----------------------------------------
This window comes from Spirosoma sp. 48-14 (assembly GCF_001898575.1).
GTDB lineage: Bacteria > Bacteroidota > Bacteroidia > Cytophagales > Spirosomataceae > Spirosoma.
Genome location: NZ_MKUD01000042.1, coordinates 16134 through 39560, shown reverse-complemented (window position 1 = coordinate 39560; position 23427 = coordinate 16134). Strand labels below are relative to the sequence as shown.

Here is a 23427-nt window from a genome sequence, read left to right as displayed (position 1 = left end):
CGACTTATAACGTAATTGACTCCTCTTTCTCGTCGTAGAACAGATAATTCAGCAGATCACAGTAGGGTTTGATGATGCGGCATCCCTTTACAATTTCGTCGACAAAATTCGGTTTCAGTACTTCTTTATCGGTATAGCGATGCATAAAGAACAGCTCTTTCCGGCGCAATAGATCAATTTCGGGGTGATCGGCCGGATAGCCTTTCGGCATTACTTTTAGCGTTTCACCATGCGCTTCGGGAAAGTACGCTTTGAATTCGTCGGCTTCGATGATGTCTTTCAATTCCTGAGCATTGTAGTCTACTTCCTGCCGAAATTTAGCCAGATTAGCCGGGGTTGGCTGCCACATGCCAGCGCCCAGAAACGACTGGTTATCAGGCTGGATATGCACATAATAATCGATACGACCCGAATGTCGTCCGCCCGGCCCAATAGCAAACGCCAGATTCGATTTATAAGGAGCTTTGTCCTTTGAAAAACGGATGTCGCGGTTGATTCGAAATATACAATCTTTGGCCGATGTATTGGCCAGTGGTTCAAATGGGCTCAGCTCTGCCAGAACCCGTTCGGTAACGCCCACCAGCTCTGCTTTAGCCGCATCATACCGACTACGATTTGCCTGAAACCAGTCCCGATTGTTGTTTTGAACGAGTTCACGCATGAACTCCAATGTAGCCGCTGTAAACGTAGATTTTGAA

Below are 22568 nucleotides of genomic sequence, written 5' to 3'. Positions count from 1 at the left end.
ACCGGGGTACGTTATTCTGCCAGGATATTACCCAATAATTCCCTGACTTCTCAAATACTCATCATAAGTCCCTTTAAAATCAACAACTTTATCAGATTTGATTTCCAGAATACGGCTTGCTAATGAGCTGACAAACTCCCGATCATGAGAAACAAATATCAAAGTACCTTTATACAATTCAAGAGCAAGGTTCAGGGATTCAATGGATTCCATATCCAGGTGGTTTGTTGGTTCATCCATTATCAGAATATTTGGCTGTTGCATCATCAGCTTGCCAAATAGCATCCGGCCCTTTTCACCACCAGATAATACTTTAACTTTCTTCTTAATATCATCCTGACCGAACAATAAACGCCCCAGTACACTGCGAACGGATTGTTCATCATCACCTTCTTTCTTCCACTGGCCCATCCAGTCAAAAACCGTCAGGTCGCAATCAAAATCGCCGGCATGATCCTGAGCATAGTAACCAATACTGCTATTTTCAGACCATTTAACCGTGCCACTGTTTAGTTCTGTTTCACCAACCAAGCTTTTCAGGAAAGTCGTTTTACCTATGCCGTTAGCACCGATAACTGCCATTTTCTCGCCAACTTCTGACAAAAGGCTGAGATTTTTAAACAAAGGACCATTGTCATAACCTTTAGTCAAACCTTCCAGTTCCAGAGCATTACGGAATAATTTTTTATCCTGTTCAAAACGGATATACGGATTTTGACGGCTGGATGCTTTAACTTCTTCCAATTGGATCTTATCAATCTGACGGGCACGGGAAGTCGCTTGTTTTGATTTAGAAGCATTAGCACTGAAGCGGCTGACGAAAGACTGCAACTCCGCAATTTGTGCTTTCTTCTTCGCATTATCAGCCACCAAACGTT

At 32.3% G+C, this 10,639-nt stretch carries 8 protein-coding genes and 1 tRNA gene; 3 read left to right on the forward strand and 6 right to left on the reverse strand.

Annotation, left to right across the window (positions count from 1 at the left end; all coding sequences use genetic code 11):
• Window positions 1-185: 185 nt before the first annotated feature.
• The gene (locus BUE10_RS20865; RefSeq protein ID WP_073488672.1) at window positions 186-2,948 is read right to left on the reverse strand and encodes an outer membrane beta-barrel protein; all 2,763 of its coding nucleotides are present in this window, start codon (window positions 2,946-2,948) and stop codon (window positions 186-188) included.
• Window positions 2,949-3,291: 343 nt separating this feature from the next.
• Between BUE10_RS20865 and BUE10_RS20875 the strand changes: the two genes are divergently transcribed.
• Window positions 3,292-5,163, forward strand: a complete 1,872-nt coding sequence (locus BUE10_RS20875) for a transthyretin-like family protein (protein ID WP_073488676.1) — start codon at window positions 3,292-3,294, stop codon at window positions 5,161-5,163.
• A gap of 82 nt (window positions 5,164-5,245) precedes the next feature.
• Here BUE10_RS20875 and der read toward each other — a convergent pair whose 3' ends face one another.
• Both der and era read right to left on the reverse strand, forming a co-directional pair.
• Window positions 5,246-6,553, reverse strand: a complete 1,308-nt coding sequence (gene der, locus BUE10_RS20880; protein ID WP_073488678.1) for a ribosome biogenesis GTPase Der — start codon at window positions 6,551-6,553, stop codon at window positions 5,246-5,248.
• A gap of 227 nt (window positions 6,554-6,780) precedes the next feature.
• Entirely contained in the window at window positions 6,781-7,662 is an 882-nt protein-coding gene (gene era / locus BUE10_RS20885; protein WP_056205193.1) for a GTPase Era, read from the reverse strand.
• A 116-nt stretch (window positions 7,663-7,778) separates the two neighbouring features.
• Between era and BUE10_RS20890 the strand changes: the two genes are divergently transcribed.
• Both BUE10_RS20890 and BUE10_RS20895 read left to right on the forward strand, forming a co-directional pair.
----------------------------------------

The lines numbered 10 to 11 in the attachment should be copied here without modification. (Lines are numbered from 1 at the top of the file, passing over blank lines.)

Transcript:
• Window positions 1-185: 185 nt before the first annotated feature.
• The gene (locus BUE10_RS20865; RefSeq protein ID WP_073488672.1) at window positions 186-2,948 is read right to left on the reverse strand and encodes an outer membrane beta-barrel protein; all 2,763 of its coding nucleotides are present in this window, start codon (window positions 2,946-2,948) and stop codon (window positions 186-188) included.